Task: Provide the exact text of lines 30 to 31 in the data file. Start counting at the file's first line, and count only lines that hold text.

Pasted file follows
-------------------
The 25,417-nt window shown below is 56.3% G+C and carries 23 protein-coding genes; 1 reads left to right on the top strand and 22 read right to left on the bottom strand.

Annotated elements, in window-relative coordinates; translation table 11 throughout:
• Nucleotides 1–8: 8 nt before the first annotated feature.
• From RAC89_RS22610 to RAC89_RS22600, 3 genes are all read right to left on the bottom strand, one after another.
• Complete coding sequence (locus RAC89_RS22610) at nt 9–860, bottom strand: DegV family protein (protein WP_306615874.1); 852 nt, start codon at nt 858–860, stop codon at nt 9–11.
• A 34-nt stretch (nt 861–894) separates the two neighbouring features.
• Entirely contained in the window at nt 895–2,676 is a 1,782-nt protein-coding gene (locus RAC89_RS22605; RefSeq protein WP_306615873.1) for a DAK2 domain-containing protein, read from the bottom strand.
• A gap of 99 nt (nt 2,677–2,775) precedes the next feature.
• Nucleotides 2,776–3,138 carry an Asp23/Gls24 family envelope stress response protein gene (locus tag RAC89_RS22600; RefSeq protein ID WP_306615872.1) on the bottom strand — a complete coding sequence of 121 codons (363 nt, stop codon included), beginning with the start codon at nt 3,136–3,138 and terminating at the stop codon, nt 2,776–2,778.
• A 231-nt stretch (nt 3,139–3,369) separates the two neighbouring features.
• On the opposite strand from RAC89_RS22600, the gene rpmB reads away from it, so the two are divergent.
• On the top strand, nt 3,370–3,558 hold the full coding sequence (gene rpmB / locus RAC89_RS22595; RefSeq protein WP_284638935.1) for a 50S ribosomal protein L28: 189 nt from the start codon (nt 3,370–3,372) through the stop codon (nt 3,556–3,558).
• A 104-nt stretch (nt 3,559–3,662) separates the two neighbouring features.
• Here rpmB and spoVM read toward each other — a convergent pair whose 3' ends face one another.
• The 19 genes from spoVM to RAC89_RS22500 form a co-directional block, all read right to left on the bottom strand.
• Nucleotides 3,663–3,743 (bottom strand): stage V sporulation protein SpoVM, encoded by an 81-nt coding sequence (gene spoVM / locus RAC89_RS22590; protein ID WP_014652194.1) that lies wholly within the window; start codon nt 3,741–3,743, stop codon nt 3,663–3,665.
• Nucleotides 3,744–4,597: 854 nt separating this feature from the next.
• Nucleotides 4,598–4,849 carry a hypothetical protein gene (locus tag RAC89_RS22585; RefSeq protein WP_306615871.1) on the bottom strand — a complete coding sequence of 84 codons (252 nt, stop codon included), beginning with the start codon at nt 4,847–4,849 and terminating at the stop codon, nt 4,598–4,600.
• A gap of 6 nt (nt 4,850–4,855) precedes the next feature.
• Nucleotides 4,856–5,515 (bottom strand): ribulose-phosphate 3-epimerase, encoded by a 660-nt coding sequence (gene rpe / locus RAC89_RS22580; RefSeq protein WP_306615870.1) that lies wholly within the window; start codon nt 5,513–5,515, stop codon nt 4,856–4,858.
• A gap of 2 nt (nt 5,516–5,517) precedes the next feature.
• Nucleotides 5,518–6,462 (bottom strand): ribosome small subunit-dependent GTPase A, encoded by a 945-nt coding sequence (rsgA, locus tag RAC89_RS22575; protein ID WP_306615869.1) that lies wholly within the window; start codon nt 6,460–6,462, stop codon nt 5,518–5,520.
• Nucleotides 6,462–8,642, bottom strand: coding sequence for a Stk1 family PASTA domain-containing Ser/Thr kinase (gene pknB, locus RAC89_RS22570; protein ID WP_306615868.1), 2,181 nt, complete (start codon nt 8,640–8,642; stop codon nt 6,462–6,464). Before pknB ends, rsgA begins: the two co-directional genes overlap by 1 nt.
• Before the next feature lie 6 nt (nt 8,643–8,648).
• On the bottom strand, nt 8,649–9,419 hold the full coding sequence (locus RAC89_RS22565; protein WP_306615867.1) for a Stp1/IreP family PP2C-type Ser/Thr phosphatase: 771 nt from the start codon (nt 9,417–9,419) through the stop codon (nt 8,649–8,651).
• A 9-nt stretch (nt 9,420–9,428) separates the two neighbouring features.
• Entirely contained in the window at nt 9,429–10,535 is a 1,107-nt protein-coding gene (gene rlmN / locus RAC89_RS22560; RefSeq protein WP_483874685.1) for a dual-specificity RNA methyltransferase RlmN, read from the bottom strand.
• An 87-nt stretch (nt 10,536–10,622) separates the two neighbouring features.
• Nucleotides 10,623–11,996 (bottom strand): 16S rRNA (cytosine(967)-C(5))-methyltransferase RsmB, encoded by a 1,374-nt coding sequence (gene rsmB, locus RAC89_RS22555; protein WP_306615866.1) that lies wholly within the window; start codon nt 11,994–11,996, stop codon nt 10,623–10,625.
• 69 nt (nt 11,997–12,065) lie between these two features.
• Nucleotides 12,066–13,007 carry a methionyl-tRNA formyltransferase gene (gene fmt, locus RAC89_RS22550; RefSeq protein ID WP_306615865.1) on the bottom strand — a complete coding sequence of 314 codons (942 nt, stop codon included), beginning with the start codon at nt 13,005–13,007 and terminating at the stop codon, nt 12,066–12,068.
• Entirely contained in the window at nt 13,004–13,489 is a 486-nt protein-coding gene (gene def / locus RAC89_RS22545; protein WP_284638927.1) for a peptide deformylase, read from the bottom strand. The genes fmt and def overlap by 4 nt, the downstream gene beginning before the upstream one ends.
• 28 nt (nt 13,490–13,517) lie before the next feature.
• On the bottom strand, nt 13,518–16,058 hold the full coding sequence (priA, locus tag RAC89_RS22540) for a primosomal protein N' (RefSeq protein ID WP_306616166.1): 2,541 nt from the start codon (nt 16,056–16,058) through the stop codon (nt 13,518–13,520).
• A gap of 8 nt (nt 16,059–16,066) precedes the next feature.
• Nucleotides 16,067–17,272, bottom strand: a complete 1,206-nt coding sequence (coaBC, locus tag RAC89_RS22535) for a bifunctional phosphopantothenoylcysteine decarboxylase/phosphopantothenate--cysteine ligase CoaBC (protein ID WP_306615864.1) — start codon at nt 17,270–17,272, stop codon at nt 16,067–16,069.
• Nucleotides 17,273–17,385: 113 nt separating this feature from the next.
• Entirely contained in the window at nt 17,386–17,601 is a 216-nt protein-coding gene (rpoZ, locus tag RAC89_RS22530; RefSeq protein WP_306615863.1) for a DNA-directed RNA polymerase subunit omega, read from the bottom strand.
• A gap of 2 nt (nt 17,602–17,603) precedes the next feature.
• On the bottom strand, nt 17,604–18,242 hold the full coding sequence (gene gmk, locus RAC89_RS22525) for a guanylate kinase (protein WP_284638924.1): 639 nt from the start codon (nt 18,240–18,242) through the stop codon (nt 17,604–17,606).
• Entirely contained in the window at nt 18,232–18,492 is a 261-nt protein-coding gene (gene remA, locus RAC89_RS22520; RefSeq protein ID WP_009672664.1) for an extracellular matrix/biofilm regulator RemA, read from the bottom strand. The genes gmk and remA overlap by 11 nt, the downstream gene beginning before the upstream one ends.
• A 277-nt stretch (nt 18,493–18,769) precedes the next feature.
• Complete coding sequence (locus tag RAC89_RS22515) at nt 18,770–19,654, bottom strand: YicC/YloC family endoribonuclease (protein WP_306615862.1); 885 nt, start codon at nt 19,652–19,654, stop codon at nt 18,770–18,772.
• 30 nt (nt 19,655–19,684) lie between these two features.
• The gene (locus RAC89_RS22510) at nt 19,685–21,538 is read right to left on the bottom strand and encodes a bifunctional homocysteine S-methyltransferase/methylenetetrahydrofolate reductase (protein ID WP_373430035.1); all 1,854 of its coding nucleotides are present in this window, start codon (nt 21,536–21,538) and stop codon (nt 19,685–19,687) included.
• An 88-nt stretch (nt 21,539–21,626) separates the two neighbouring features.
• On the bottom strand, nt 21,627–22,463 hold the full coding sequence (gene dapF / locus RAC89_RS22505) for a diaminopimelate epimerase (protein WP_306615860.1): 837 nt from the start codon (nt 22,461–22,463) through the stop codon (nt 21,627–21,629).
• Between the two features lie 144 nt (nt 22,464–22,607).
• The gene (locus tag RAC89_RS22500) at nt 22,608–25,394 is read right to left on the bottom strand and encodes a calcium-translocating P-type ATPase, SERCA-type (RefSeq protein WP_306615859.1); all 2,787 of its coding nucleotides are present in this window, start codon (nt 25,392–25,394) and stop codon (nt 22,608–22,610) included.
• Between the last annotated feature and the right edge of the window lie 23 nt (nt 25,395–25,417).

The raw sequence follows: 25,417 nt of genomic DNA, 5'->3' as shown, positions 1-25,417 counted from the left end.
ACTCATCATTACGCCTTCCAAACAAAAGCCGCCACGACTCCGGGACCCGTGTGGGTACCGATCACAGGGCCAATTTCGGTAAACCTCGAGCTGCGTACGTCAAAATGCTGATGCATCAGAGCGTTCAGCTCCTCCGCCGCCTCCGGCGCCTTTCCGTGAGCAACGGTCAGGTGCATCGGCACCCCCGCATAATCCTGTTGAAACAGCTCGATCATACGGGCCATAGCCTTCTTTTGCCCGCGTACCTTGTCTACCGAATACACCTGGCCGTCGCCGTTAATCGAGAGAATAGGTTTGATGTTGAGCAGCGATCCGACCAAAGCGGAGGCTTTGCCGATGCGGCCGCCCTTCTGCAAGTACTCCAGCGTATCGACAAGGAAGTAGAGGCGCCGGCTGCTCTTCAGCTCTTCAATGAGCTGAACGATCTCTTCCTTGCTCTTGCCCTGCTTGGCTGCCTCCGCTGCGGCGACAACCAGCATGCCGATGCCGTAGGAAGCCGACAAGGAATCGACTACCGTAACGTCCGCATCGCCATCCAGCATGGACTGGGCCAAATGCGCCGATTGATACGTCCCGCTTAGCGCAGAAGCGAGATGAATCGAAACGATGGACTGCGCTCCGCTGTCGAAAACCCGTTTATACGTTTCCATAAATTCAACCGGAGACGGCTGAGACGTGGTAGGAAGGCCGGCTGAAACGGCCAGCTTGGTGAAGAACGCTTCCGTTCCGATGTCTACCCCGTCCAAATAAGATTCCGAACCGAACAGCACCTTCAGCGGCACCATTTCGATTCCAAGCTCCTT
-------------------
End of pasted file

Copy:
• 69 nt (nt 11,997–12,065) lie between these two features.
• Nucleotides 12,066–13,007 carry a methionyl-tRNA formyltransferase gene (gene fmt, locus RAC89_RS22550; RefSeq protein ID WP_306615865.1) on the bottom strand — a complete coding sequence of 314 codons (942 nt, stop codon included), beginning with the start codon at nt 13,005–13,007 and terminating at the stop codon, nt 12,066–12,068.